The Chicago White Sox ace came off what most experts and fans would call an excellent season with a dismal team. Crafty lefty Mark Buehrle finished off last season with a ten and nine record with a 3.63 ERA. Along with that ERA came a no-hitter against the Texas Rangers in mid-April.
The Buehrle of 2007 was hardly the Buehrle who climbed the hill in the second inning of Opening Day against the Cleveland Indians.
Buehrle gave up seven earned runs, including two home runs, in an inning and two thirds.
After being pulled in with two outs, Buehrle was pulled for the questionable, at best, last member of the 12 man pitching staff, Nick Masset.
Masset, with two outs and Victor Martinez on first, threw a pitch in the dirt that catcher A.J. Pierzynski was able to get a glove on. A.J. then threw out Martinez at second as Martinez pulled up short with a hamstring injury.
Masset then went on to throw nearly perfect baseball for the next four innings. Over those innings, he collected four strike outs and yielded only two hits, both to Franklin Gutierrez.
Boone Logan contributed a perfect seventh inning with strikeouts of both Grady Sizemore and Travis Hafner.
It was in the eighth inning that the Chicago White Sox bullpen woes reared their ugly heads once again.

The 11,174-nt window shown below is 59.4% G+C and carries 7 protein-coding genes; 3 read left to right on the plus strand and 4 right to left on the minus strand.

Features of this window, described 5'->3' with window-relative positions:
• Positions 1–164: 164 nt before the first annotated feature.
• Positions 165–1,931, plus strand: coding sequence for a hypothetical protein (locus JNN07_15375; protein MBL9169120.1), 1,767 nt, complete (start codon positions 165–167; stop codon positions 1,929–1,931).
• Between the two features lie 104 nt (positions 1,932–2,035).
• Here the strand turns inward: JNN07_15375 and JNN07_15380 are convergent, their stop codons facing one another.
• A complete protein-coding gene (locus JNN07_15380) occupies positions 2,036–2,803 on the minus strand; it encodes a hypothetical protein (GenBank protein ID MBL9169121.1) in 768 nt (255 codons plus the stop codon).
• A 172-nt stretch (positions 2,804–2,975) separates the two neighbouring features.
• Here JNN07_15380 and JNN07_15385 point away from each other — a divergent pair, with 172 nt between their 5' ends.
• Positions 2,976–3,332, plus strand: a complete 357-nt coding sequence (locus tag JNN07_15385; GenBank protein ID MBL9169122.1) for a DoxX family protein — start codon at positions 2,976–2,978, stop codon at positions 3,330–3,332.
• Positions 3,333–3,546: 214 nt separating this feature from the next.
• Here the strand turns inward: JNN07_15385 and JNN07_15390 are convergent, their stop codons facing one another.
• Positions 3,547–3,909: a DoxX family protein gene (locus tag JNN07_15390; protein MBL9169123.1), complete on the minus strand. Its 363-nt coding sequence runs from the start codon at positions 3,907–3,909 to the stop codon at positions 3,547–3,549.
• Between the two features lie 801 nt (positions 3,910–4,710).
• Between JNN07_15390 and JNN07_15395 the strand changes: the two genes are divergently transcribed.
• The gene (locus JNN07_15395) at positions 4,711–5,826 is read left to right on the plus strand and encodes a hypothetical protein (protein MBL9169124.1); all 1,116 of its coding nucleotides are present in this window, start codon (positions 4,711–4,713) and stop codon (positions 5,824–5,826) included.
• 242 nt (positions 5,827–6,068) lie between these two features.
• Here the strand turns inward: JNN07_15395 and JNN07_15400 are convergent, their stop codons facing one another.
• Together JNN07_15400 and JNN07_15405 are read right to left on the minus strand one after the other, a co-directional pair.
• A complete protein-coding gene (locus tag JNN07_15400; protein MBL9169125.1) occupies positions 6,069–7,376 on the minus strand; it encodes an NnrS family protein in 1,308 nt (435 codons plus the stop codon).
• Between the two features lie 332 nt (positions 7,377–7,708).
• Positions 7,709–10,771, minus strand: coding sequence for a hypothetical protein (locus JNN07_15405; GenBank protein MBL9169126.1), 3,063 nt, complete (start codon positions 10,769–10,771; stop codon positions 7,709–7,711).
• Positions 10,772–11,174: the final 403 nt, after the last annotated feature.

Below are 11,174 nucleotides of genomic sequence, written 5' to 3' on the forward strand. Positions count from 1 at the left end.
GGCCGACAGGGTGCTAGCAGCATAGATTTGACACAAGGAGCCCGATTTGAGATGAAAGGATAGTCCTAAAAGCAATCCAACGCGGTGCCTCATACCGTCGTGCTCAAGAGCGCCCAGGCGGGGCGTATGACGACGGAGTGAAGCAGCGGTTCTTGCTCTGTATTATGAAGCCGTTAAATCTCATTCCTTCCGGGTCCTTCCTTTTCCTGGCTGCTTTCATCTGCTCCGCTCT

Octavio Dotel replaced Logan in the eighth. After yielding two hits and a walk, Dotel gave up a game-winning, three-RBI double to Casey Blake.
Did the White Sox lay down and die after Buehrle surrendered seven runs in the second?
The White Sox of 2007 certainly would have. Are the '08 Sox giving up this early?
The Sox fell behind seven to two, after Jim Thome put them up two to nothing with a two-run home run in the top of the first.
However, the bats of the '08 Sox did not stay quiet. Thome answered the Tribe's seven run second with another two-run blast in the top of the third.
The Sox added another run in the sixth on an A.J. Pierzynski single.
Down by only two in the top of the seventh, Paul Konerko drove a double down into the corner scoring the tieing run.
Dye tried to make a comeback after Dotel's implosion in the eighth with a one out, solo home run to left field.
After all was said and done, the '08 White Sox mustered five runs against the returning Cy Young winner and Indians' ace, C.C. Sabathia.
If anything could be taken from the Sox Opening Day, it is this: The offense will be there and will keep them in every game.
However, there is something even more important. Maybe, just maybe, C.C. Sabathia is more hit-able than his '07 numbers tend to make listeners believe.
And if that is true? The AL Central will become much more open than experts have made it seem.
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